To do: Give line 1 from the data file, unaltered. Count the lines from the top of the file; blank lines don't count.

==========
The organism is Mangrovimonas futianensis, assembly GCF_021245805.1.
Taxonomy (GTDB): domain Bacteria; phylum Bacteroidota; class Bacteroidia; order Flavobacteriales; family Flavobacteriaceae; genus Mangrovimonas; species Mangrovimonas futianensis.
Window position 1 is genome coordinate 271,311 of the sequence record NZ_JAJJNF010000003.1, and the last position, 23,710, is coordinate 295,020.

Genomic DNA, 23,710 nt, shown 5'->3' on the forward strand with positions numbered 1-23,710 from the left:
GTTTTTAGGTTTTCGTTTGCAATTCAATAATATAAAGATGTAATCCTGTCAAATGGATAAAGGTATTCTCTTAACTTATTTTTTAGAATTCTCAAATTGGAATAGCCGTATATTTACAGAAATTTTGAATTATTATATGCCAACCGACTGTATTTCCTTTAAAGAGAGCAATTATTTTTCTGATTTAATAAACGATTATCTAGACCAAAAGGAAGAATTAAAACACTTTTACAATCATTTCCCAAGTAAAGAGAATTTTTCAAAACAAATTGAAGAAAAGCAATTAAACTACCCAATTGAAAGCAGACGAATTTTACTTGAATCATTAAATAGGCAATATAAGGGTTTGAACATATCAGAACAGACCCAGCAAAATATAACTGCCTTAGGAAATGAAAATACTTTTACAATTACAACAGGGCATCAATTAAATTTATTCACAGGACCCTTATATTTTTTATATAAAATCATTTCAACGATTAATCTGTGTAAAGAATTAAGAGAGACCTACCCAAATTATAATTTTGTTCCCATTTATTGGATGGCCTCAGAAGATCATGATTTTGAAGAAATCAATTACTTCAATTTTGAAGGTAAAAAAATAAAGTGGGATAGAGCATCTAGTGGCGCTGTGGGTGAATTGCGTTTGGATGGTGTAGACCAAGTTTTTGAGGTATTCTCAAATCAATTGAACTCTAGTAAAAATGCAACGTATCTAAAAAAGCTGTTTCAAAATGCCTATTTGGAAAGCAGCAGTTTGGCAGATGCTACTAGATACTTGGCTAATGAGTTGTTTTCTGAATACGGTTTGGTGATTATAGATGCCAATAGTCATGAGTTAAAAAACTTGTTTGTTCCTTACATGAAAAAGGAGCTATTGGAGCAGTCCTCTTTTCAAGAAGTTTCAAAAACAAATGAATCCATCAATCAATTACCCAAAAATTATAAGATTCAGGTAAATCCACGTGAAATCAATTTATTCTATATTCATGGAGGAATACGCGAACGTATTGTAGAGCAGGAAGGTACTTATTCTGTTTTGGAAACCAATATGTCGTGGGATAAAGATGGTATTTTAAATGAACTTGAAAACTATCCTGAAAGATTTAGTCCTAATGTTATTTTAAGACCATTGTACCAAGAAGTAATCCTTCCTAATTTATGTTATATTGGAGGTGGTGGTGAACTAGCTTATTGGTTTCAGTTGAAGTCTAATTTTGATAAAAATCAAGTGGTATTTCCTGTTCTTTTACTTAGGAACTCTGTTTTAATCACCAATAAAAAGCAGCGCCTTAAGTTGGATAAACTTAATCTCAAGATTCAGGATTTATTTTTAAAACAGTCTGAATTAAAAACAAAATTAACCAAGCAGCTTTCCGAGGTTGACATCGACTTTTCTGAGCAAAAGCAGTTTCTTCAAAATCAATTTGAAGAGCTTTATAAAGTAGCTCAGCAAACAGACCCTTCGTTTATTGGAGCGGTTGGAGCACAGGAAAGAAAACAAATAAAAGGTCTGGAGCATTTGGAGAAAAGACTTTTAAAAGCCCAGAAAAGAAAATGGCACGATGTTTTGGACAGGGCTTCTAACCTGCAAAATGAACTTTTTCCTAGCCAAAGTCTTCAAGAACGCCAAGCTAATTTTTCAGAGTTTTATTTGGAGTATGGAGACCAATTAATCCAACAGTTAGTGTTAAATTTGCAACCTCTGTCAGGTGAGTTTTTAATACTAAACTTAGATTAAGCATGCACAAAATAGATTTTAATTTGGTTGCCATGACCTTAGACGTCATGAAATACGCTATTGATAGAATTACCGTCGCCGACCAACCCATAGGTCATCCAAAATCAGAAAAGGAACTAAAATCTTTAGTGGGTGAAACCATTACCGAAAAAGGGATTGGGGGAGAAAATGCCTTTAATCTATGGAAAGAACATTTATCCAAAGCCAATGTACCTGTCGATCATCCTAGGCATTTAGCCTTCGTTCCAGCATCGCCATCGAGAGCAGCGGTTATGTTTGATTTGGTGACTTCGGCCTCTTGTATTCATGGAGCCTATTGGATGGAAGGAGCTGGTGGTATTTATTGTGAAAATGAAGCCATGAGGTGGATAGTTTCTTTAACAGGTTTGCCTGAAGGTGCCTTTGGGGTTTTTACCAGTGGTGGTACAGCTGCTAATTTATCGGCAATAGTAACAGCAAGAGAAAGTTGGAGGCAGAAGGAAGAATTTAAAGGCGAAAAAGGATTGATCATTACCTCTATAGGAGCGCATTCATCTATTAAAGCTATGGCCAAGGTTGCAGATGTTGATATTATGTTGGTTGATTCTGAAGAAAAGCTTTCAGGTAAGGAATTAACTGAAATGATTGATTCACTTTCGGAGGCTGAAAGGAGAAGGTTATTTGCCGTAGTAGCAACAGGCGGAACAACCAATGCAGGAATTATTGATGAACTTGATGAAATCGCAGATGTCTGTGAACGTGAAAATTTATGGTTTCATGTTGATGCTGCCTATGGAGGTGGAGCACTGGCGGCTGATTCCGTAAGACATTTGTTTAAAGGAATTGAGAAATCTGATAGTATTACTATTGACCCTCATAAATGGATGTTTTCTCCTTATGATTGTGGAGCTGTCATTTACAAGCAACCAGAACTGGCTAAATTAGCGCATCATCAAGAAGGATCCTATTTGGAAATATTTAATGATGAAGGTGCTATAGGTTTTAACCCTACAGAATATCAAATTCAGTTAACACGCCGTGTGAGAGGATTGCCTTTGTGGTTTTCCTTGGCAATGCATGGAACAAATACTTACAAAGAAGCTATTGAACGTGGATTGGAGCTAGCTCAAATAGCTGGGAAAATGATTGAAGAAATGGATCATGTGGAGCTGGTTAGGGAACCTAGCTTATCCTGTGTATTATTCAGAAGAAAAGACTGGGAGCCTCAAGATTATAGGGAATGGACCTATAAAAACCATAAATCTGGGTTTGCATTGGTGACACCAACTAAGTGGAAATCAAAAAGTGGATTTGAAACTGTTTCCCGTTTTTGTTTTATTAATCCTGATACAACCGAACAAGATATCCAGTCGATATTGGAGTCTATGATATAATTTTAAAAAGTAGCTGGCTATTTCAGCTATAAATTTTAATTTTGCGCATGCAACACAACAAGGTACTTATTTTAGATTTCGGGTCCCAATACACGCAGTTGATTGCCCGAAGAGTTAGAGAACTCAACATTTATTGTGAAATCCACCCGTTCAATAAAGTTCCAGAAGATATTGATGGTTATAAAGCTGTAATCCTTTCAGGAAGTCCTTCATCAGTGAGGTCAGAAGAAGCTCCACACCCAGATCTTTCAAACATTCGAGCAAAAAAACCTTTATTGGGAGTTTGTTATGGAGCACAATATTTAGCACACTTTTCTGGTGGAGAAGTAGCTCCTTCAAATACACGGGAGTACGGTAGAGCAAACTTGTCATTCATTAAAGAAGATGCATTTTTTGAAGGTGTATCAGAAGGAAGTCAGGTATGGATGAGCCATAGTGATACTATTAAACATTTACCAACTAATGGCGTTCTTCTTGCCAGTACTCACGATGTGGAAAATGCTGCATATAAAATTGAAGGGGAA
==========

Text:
The organism is Mangrovimonas futianensis, assembly GCF_021245805.1.